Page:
Please note, however that Philips' arch rival Oral-B has its new Genius range out this year (launches in the electric toothbrush world are rare, and none of these products is new by any means). We'll add our verdict on that once we have one. The Panasonic and Colgate are solid lower-cost options, while the Emmi Dental is best if you want very gentle cleaning.
The very kid-friendly Oral-B is best if you have a family with children (although not toddlers; keep them on a manual brush).
The 5 best electric toothbrushes you can buy today
These are the best electric toothbrushes to buy, in order. None of them will let you down.
1. Philips Sonicare DiamondClean Sonic
Narrowly pips Oral-B to be crowned King of the Electric Toothbrushes
An excellent electric toothbrush that justifies its premium price thanks to the quality of its cleaning and the elegance of its design. At least part of the reason for that is that it's frequently on offer at half its RRP; never pay full price for it!
Read the full review: Philips Sonicare DiamondClean Sonic
2. Oral-B Pro 7000 Black SmartSeries
Excellent, top-of-the-range electric toothbrush cleans brilliantly but has Bluetooth for no particular reason
Another very fine electric toothbrush that's worth its high price - although obviously, NEVER pay RRP for it when you can usually get it for less than half that. The Oral-B Pro 7000 Black SmartSeries is not a sexy bit of design, but your mouth will still thank you for buying it.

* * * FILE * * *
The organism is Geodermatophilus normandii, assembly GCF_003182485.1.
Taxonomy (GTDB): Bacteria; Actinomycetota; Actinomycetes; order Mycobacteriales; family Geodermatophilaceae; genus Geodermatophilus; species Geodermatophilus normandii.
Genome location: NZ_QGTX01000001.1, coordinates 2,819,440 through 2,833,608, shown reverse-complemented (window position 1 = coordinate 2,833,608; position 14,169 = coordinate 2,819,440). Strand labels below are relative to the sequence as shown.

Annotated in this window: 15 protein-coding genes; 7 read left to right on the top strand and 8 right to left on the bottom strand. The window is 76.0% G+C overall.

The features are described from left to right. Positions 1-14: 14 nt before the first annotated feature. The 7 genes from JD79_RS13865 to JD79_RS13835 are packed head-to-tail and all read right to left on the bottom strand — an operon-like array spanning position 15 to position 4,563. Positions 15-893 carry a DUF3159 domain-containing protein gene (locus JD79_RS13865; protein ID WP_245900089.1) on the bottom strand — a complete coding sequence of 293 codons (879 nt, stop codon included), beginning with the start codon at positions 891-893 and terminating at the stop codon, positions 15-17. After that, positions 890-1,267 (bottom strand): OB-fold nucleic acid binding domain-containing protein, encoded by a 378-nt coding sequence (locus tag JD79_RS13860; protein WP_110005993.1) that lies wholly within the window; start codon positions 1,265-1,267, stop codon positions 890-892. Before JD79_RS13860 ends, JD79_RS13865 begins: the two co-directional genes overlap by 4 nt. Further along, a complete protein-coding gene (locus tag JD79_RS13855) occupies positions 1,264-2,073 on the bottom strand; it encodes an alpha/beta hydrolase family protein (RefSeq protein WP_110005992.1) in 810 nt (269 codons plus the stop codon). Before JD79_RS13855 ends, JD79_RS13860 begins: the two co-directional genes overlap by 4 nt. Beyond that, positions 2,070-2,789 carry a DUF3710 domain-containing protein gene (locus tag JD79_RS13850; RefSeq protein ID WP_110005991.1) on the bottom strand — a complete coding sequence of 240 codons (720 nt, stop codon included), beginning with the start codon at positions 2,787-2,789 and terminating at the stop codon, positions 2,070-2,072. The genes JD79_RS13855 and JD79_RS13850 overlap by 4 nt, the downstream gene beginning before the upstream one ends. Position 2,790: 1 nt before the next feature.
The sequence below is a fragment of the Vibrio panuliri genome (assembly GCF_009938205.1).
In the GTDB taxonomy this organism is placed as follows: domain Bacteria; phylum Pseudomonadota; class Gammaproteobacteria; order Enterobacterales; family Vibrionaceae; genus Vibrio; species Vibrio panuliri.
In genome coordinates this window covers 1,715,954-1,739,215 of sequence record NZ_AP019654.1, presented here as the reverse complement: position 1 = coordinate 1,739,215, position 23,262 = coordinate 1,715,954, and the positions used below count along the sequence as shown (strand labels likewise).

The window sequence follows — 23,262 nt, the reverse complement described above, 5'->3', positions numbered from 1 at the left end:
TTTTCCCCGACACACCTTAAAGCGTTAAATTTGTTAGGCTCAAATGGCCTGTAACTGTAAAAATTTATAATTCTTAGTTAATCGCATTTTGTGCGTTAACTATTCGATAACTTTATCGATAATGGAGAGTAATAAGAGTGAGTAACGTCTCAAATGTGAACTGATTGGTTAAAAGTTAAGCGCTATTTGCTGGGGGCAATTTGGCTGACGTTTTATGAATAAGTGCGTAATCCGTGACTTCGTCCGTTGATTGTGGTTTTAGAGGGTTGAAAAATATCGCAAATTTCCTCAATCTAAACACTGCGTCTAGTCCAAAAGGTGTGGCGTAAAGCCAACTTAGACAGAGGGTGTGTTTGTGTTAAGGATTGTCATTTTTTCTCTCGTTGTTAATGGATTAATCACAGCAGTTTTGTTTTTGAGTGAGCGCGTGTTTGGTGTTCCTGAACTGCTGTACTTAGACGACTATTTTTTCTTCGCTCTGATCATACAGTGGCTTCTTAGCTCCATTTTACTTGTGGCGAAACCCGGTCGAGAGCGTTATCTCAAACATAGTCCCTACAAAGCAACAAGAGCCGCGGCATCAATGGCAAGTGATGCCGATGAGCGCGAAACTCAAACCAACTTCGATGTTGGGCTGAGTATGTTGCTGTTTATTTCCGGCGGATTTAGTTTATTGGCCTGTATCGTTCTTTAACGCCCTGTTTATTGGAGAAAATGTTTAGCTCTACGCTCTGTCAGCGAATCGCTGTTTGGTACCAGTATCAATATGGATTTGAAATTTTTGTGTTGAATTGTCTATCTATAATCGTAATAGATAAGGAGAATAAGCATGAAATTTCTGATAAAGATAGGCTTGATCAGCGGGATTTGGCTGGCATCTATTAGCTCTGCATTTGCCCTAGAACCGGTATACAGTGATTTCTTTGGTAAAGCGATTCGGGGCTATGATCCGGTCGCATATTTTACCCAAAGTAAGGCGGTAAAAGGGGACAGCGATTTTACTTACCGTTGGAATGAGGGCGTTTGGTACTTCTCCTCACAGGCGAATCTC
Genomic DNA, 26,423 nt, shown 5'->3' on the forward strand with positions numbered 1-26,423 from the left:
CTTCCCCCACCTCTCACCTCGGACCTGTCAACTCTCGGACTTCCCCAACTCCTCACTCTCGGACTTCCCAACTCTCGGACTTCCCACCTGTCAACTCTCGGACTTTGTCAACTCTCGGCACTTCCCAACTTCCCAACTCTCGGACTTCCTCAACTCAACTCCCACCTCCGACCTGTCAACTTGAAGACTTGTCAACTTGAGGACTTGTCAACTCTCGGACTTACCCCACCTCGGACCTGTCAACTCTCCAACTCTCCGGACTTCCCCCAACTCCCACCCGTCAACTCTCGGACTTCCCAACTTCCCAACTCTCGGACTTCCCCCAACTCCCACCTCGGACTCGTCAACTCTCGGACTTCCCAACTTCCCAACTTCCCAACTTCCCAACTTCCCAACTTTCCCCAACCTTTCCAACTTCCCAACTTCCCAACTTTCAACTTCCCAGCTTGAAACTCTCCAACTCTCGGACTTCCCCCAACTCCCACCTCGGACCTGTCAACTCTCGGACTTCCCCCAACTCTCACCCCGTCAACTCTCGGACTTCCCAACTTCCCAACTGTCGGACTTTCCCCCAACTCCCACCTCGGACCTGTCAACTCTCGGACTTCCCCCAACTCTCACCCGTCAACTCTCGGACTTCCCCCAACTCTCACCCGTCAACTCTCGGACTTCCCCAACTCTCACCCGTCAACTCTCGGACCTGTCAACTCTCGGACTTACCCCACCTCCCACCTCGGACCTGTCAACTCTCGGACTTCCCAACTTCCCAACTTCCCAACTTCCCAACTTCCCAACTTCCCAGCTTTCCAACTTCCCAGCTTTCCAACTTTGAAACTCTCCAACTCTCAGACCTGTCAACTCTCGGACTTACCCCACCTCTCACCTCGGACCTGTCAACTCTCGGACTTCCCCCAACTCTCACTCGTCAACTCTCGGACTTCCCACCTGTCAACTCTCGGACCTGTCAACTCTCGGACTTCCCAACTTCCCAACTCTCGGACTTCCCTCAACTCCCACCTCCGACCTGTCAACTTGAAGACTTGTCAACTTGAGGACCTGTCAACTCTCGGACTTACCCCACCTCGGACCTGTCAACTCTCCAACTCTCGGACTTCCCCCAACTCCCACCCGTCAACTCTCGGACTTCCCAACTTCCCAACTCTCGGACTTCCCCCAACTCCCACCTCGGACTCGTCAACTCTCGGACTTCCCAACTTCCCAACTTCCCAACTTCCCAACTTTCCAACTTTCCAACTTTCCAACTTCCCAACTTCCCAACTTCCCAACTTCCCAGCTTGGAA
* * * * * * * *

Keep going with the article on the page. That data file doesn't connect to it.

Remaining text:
Read the full review: Oral-B Pro 7000 Black SmartSeries
3. Emmi Dental
It's hideous, and compatible with only one brand of toothpaste… but this electric toothbrush does clean up a treat
A curious product that looks cheap and awful, but makes some big claims about its tooth and gum cleaning prowess. We can't necessarily verify those claims, but it does seem to work well. Its looks and fact that it requires special toothpaste do count against it a tad, however.
Read the full review: Emmi Dental
4. Panasonic Sonic Vibration EW-DL82-W
A compact, effective and well made electric toothbrush for under £40
For its price the Panasonic Sonic Vibration EW-DL82-W is a very good electric toothbrush. It doesn't clean quite as effortlessly as top-of-the-range rivals, but its effective once you know how to use it. Given the cost, it's also very well made and also brilliantly compact, making it perfect as a travel option. Great VFM.
Read the full review: Panasonic Sonic Vibration EW-DL82
5. Colgate ProClinical A1500
Now way cheaper than at launch, this electric toothbrush is over complicated but worth considering.
The Colgate ProClinical A1500 is scarily noisy and, with its different speeds depending on which way up you hold it, arguably over-complicated. On the other hand, for around £60 it's not a bad electric toothbrush and its cleaning performance is good, once you get used to its quirks.
Read the full review: Colgate ProClinical A1500